May 6, 2014 / 2:10 AM / 5 years ago

Camera-toting drones banned from two U.S. national parks

(Reuters) - Two U.S. national parks have banned remote-controlled miniature aircraft from their airspace, saying the camera-toting drones can frighten wildlife and even disturb the nesting habits of birds.

A Phantom drone by DJI company, equipped with a camera, flies during the 4th Intergalactic Meeting of Phantom's Pilots (MIPP) in an open secure area in the Bois de Boulogne, western Paris, March 16, 2014. REUTERS/Charles Platiau

Zion National Park in Utah warned visitors on Monday not to bring drones, saying that the miniature aircraft have buzzed through canyons, scattered a herd of bighorn sheep and noisily zipped along walking trails disturbing hikers.

Zion’s action comes just a few days after Yosemite National Park in California issued a similar warning.

“I’ve seen drones buzzing in a meadow where people want to listen to birds sing or the sound of the wind in the trees,” Yosemite Ranger Scott Gediman said.

Both Zion and Yosemite cited a federal rule that allows the use of aircraft in the parks only with permission or for emergencies. The penalty for violating the rule can be up to 6 months imprisonment and a $5,000 fine, according to the Zion news release.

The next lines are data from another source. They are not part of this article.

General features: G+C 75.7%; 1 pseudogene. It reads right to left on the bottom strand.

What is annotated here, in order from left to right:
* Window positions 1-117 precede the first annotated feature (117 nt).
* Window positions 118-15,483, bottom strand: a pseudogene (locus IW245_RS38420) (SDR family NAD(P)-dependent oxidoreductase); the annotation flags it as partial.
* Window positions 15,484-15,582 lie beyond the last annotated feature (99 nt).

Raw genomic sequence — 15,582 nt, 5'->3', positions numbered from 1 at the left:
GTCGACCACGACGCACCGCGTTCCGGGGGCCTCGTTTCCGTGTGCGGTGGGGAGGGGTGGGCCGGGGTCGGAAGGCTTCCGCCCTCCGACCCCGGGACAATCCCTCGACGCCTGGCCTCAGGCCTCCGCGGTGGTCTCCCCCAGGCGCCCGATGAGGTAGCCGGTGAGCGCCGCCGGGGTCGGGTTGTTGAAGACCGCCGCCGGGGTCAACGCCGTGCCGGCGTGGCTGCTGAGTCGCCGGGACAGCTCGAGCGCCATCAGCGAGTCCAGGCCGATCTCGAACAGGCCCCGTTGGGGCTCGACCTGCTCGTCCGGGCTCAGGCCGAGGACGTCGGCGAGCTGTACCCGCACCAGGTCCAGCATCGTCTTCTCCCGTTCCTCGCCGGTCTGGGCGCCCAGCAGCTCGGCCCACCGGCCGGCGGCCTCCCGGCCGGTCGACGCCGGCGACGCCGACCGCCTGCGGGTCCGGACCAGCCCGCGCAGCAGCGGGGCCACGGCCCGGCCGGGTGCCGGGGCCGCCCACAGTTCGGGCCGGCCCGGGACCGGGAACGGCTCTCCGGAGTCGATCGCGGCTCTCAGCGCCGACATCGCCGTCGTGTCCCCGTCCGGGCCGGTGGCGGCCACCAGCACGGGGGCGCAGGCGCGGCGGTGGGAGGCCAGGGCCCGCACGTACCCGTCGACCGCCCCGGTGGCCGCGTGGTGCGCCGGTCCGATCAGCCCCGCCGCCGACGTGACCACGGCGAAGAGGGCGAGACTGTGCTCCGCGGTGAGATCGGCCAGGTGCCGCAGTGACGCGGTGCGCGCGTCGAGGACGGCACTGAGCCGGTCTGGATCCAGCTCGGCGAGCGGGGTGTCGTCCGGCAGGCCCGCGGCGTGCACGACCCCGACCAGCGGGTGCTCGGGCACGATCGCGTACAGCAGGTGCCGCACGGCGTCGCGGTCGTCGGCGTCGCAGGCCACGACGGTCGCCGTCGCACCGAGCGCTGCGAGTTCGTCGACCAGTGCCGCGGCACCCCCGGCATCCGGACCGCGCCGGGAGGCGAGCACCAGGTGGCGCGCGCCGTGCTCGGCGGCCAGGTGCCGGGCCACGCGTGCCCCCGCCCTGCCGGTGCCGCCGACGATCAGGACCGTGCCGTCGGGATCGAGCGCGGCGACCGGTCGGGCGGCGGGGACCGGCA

At Yosemite, visitors have increasingly used drones over the past few years, park officials said in a news release on Friday.

“Drones have been filming climbers ascending climbing routes, filming views above tree-tops and filming aerial footage of the park,” the Yosemite release said.

Drone tours of the park have even been posted on YouTube, a check of the popular video upload site shows.

Rangers are particularly concerned about the disturbance of peregrine falcons in nests in Yosemite’s spectacular granite cliffs of Yosemite, Gediman said. The drones have also created potential hazards for rangers in helicopters trying to rescue stranded climbers, Gediman said.

Brendan Schulman, an attorney involved in drone cases, says he believes the parks are interpreting the regulation wrongly, and that it was intended to apply only to manned aircraft.

“That’s not to say regulations shouldn’t be put into place to regulate drones in certain situations,” said Schulman. “But drones can also be helpful to monitor wildlife and help locate stranded hikers.”

Schulman is battling the Federal Aviation Administration over the use of drones by the EquuSearch Mounted Search and Recovery Team, headquartered in Texas, which has employed the unmanned aircraft to locate hikers in several states.

Writing by Sharon Bernstein and Mohammad Zargham

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